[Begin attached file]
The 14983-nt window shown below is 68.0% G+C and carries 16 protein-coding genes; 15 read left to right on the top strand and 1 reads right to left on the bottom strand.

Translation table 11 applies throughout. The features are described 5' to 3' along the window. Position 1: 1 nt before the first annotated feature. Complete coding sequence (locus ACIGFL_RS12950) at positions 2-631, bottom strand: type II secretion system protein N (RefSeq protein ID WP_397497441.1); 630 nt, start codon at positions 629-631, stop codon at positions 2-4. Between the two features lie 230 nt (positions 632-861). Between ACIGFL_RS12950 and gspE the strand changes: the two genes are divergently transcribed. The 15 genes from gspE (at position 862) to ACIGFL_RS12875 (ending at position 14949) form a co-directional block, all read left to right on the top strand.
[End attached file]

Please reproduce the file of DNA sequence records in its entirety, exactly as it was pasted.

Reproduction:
The 14983-nt window shown below is 68.0% G+C and carries 16 protein-coding genes; 15 read left to right on the top strand and 1 reads right to left on the bottom strand.

Translation table 11 applies throughout. The features are described 5' to 3' along the window. Position 1: 1 nt before the first annotated feature. Complete coding sequence (locus ACIGFL_RS12950) at positions 2-631, bottom strand: type II secretion system protein N (RefSeq protein ID WP_397497441.1); 630 nt, start codon at positions 629-631, stop codon at positions 2-4. Between the two features lie 230 nt (positions 632-861). Between ACIGFL_RS12950 and gspE the strand changes: the two genes are divergently transcribed. The 15 genes from gspE (at position 862) to ACIGFL_RS12875 (ending at position 14949) form a co-directional block, all read left to right on the top strand.